Suphachai Nuanualsuwan has completed his Doctor of Veterinary Medicine from Chulalongkorn University. He has pursued his Master of Preventive Veterinary Medicine and PhD in Doctor of Philosophy in Food Science and Technology from University of California, USA. He is working as a Lecturer of Microbial Food Safety and Quantitative Risk Assessment at Faculty of Veterinary Science, Chulalongkorn University, Bangkok, Thailand.
Staphylococcus aureus (S. aureus) is Gram positive, facultative anaerobic, coccal bacterium that can be found on respiratory tract and skin of human as a normal flora and occasionally as an opportunistic pathogen. This bacterium causes foodborne disease. S. aureus is considered as world top three foodborne illnesses. S. aureus can proliferate in various types of food including milk, cheese, raw meat, cooked meat and pork. It can also contaminate environment during food preparation. Moreover, S. aureus can produce a variety of heat resistance Staphylococcal Enterotoxins (SE) e.g. SEA, SEB, SEC, SED and SEE. These enterotoxins remain in food after cooking process and attributable to typical foodborne intoxication symptoms such as abdominal pain, diarrhea and mainly vomiting. Although the foodborne illness symptoms are self-limited within 24 hours, their impacts range from economy, international trade to the reliability of exporting country. The objectives of this study were to evaluate the risk estimates upon consuming pork contaminated with S. aureus. Pork samples were obtained from 17 local markets across 6 Bangkok areas. All samples were stored on ice during the transportation to the laboratory. The pork samples were chopped and weighed 25 grams/sample. Pork samples were mixed with Buffered Peptone Water (BPW) 225 ml. Ten-fold serial dilution was performed three times with BPW. Then pipetting 0.1 ml of the suspension was spread onto Baird Parker agar supplemented with 10% egg yolk and 1% potassium tellurite. The plates were incubated in 37 oC for 48 hours. Selecting up to 5 colonies with metallic sheen was transferred to Mannitol salt agar and incubated at 37 oC for 24 hours. The positive isolates on blood agar were indicated by beta hemolysis. The characteristic colonies were tested for catalase and coagulase activity with 3% hydrogen peroxide and rabbit serum, respectively. The prevalence and concentration of S. aureus were used for the Quantitative Microbial Risk Assessment (QMRA) consisting of 4 steps; hazard identification, exposure assessment, hazard characterization and risk characterization. Probability of exposure (PE) was calculated from Prevalence (P), Concentration (C) and pork consumption (M) as 1-e-CM. Probability of illness (PI) is calculated by dose-response model of S. aureus as 1-e-0.0000000764D. Risk characterization was integration of PE and PI. Monte Carlo simulation used simulación 4.0 software (José Ricardo Varela) for 20,000 iterations. Among total 378 pork samples, prevalence and mean concentration of S. aureus was 5.6×104 cfu/g. After simulated, PE and PI were 0.46 and 8.9×10-6, respectively. The risk estimation, product of PI and PE, was 4.12×10-6.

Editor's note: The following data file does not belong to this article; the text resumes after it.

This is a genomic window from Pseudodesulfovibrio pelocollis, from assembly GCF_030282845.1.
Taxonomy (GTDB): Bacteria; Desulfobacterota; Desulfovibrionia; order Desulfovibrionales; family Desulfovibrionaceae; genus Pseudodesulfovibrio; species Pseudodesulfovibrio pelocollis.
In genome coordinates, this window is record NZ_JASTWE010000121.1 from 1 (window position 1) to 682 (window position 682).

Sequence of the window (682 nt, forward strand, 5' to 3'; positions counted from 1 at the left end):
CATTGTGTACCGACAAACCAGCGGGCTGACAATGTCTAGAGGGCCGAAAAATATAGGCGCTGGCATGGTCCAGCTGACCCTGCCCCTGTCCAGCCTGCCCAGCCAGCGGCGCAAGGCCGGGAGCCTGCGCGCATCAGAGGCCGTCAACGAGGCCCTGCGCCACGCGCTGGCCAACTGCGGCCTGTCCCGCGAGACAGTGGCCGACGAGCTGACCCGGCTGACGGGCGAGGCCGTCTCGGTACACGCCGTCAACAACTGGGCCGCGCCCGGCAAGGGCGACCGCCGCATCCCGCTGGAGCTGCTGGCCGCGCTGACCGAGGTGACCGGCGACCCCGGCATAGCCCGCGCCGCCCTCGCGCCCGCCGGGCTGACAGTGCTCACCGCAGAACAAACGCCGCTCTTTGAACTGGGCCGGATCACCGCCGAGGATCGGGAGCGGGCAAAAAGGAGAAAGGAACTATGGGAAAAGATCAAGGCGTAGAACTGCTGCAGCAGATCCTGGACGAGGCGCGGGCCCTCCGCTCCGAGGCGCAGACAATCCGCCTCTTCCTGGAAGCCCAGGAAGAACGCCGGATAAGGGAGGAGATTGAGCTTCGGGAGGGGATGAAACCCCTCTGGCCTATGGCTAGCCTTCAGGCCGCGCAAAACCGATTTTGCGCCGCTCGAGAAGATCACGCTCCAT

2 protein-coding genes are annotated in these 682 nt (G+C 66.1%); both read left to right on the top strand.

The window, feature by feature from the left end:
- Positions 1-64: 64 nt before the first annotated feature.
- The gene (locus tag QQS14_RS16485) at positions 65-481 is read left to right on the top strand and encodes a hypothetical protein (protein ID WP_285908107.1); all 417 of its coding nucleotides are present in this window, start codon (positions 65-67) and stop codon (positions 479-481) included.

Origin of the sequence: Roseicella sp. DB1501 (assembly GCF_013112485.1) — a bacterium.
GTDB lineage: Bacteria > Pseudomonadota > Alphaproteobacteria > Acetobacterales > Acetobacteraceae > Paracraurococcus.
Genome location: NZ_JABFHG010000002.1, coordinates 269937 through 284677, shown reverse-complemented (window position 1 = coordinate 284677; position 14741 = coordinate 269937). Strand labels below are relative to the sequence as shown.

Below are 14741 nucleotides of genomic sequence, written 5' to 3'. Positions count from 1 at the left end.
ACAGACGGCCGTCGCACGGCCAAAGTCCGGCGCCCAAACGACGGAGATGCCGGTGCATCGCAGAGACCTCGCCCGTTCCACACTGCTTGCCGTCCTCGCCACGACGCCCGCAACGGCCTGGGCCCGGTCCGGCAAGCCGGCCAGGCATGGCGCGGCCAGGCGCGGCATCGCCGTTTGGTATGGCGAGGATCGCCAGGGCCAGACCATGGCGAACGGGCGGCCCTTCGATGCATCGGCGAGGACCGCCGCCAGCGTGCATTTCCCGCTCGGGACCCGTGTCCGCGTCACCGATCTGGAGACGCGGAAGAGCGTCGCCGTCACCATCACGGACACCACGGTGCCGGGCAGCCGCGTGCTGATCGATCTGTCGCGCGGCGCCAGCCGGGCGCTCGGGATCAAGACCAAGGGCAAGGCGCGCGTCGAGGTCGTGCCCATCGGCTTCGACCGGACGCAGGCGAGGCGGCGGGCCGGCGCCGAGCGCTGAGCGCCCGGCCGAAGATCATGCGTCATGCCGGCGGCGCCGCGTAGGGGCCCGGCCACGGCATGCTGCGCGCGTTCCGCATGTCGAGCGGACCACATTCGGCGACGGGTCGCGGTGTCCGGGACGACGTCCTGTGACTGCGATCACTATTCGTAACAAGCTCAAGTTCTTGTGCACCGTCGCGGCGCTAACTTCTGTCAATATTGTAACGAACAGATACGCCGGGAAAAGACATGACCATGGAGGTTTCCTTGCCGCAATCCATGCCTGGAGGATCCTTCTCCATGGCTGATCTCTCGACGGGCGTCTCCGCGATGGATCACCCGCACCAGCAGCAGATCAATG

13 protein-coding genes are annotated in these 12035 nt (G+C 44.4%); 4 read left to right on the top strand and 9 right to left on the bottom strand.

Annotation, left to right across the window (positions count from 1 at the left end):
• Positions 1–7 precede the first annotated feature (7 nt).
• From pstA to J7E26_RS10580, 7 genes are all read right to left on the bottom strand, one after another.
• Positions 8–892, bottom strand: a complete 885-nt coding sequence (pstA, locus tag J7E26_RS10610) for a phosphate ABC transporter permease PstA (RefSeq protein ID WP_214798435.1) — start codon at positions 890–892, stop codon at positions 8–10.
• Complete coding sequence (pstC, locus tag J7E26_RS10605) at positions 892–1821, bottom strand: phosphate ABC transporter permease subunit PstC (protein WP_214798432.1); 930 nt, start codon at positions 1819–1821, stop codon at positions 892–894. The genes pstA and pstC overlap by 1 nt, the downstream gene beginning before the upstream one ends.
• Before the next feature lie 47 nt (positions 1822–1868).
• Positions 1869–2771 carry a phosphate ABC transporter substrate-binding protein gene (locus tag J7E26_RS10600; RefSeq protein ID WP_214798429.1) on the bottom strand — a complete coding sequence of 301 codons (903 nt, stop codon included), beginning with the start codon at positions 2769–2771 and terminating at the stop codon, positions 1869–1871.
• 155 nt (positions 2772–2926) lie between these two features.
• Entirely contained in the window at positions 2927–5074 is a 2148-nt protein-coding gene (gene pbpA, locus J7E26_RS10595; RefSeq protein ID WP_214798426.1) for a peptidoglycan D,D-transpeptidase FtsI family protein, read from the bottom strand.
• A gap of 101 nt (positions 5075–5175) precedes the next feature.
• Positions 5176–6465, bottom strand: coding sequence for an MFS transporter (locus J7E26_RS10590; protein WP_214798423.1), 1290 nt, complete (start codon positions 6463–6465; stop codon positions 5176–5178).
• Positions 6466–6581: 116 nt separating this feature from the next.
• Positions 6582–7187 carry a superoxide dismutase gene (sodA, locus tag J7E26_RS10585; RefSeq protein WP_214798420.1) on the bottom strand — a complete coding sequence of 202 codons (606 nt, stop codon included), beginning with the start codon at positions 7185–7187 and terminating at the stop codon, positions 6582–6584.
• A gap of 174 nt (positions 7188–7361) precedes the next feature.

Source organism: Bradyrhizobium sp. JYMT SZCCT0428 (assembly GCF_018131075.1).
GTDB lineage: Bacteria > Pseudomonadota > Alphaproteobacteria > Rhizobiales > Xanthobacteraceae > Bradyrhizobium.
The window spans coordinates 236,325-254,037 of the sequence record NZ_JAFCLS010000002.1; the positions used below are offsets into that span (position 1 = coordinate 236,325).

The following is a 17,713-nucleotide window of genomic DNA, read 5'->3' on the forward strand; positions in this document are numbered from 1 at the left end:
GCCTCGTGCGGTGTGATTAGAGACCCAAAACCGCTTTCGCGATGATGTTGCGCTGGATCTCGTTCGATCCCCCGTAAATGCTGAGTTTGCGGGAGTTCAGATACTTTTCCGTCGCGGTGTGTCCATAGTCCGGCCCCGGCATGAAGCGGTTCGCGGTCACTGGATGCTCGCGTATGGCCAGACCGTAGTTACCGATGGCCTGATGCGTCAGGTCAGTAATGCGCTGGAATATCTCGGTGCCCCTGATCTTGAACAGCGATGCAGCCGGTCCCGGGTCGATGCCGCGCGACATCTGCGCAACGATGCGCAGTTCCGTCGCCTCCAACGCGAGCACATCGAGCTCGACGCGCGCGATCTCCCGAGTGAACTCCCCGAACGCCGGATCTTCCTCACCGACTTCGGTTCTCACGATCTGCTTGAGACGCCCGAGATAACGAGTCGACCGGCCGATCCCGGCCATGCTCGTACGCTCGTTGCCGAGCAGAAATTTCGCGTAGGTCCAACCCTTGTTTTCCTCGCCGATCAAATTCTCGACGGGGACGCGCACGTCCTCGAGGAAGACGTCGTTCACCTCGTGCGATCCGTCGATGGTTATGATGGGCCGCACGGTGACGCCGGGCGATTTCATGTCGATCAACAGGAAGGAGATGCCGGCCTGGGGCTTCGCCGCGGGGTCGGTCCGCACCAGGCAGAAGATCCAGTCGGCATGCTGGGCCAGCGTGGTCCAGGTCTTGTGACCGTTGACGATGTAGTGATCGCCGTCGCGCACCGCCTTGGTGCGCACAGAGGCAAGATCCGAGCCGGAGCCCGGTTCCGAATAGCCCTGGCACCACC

Thakiuku Richard Mutegi has completed his Bachelor’s degree in Food Science from University of Eldoret, Kenya. He has two years of working experience as Food Scientist under Ministry of Agriculture, Kenya. He is pursuing his Master’s degree in Food Safety and Quality Management at Khon Kaen University, Faculty of Technology.
Currently, marinated pork meats have become an imperative part of human diet. However, they are highly susceptible to microbial contamination, resulting to food safety risk and economic loss. This study was conducted to determine the antimicrobial effects of three commercial probiotic strains: Lactobacillus curvatus (TISTR 938), Lactobacillus sakei (TISTR 890) and Lactobacillus delbrueckii (TISTR 892) at concentrations of 8 logCFU/ml in comparison to nisin to extend shelf-life of marinated pork meat stored for 10 days at 4 ºC. Probiotic culture presenting strong antimicrobial performance on spoilage bacteria was used in subsequent part of study to inhibit L. monocytogenes and E. coli 0157:H7 pathogens at 4 logCFU/ml. The spoilage and pathogenic populations in the meat samples were determined on storage days 0, 3, 6 and 10. Obtained results revealed that L. sakei and nisin suppressed mesophilic and psychrotrophic microbes significantly (P>0.05) by 1.5 logCFU/g than control. L. sakei survived significantly higher than L. curvatus and L. delbrueckii at average of 6.2, 5.7 and 5.5 logCFU/g. No significant differences were detected on pH, color and aW parameters among the treatments and control. Nisin and L. sakei inhibited L. monocytogenes and E. coli 0157:H7 significantly by 2 and 1.2 logCFU/g. The results of the study indicated that addition of L. sakei probiotic culture in marinated pork meat may be an important intervention to extend shelf life and as protective culture to reduce the level of L. monocytogenes and to inhibit proliferation of E. coli 0157:H7. Further research on sensory evaluation is recommended on this study.